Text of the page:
Coronavirus Update: MORE INFORMATION

Multi-Drug Resistant Infections and Antibiotic Selection

Multi-drug resistant organisms (MDROs) are one of the of most urgent health care issues of the 21st century. Bacteria are developing ways of resistance to available antibiotics quicker than we can develop new therapies. Many are calling our current situation the “post antibiotic era” for this reason. Treatment with very high powered antibiotics (often in combination) is the mainstay of therapy. Dr. Gallaher has extensive experience in managing MDROs and can provide consultative assistance for primary care physicians and treatment for their patients as well.

Common MDROs

One of the most common MDROs is methicillin-resistant staphylococcus aureus (MRSA). If left untreated, MRSA infections can enter the bloodstream, causing bacteremia, and possibly endocarditis. When treated, it often takes a long time to heal, and may require various medications to clear the infection entirely. Other common MDROs include:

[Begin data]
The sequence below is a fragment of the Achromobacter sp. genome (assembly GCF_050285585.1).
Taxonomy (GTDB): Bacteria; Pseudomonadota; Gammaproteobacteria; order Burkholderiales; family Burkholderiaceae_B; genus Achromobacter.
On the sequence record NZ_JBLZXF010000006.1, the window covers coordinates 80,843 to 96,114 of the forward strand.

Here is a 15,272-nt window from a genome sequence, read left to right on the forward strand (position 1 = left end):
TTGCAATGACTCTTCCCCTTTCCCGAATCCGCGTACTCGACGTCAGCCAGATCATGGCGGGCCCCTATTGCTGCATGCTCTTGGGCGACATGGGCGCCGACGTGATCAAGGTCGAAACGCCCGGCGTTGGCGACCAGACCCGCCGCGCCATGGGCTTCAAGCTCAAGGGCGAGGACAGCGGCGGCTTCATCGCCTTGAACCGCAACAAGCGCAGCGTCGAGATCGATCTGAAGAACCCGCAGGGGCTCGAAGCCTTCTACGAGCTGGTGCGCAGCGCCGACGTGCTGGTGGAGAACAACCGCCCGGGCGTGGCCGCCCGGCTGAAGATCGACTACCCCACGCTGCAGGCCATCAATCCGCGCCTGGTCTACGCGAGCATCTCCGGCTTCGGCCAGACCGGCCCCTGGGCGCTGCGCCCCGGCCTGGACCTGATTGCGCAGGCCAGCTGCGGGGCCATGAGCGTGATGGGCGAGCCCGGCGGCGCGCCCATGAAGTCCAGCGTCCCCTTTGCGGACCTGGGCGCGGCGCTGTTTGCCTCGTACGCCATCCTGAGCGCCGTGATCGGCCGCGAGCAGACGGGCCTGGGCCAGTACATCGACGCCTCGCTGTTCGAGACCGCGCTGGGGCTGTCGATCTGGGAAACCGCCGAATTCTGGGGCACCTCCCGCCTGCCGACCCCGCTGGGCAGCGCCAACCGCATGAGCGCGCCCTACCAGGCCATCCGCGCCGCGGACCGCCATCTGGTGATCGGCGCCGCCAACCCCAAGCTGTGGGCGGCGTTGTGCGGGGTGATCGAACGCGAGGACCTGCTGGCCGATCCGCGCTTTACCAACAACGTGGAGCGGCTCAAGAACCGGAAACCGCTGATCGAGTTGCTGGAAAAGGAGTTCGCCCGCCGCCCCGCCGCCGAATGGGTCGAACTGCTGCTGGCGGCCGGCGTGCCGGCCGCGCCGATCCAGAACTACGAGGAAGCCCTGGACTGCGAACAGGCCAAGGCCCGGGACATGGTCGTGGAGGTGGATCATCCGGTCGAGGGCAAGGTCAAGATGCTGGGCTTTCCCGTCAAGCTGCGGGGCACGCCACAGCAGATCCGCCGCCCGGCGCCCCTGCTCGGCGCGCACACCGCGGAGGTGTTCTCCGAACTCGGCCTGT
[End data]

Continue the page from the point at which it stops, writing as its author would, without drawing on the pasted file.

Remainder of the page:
• Vancomycin resistant enterococci (VRE)
  • Extended spectrum beta lactamase Producers (ESBLs)
  • Klebsiella pneumoniae carbapenemase (KPC)
  • Resistant acinetobacter baumannii

What You Can Do

The answer here is simple: follow good hygiene practices each and every day. Not taking proper care of ourselves not only leaves us susceptible to these dangerous infections, it makes our bodies breeding grounds for bacteria. Following good oral hygiene and monitoring any cuts, scratches or open wounds is also extremely important, as they can act as open doors for bacteria to enter the body. Finally, protect yourself and those around you by staying home when you are sick. When you go to work or school when you aren't feeling well, you not only expose your already weakened immune system to other bacteria, you expose those around you to your infection.